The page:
I’m confused as to why the prosecution opposed this since bench trials tend to be cheaper and faster than jury trials. Was the prosecution especially wary of this judge for some reason?

    Regardless, you neglected to note the end of the story: That, after the Appeals court nixed the defendant’s request, he pled guilty to a lesser offense and is due to be sentenced.

  12. says

    @julian:

    Most members of the public would view any fundamentalist religion in a negative light. However, a case can be made that they are more likely to be biased against fundamentalist Islam than Christianity. The average Australian is exposed to more positive images of Christianity (church with their parents and grandparents, Christmas presents, Easter holidays, ideas of love and forgiveness) compared with images of Islam (as I said in my post, “… our media do not routinely portray all Christians as weird, foreign, evil, anti-democratic, un-Australian terrorists.”)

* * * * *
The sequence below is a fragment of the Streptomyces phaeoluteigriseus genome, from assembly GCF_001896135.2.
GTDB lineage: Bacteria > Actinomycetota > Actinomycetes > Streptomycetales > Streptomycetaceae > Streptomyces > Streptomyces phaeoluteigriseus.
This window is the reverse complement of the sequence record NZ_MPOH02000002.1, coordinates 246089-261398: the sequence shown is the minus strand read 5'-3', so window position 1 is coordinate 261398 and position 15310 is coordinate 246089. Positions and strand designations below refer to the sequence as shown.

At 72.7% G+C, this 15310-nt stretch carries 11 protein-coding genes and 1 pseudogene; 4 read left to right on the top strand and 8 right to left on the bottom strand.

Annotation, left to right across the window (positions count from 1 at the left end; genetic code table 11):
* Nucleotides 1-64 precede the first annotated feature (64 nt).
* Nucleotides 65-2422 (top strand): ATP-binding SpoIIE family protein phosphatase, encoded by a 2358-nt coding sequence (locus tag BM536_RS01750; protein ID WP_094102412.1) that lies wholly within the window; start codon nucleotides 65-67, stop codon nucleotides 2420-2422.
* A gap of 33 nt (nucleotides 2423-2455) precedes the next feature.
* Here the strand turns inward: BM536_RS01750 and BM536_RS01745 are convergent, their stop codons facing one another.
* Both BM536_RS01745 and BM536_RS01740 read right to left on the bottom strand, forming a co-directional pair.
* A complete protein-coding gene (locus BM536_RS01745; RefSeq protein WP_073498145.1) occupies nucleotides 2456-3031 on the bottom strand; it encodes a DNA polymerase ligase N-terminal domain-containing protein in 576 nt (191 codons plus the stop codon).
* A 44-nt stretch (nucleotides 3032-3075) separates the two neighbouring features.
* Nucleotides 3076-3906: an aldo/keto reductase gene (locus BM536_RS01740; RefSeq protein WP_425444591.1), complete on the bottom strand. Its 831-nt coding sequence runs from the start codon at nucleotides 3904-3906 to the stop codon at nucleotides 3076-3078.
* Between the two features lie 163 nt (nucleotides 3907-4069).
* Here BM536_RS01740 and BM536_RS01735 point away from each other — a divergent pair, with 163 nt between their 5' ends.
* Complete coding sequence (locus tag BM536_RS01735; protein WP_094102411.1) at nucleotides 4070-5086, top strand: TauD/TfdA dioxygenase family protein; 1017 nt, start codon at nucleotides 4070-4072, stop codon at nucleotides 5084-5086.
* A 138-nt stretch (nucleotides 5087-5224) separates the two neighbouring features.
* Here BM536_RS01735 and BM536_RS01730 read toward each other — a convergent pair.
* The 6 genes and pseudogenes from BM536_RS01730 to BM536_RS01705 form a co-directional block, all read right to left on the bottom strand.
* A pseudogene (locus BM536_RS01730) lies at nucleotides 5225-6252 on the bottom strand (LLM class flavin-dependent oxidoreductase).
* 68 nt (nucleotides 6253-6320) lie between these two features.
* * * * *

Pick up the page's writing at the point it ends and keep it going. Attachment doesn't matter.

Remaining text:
However, using this reasoning, any group that is regularly vilified by the media could claim protection: paedophiles, investment bankers, politicians, sexual predators etc. I haven’t quite made up my mind. I believe the law should take into account circumstances including prejudice, but equal treatment and the right to be tried by a jury are obviously important.

    Ian MacDougall:

    As we used to say the the ‘whingeing Poms’ who preceded them: if its all so bloody crook here, why don’t you go back to where you came from? In the circumstances, it was a reasonable question.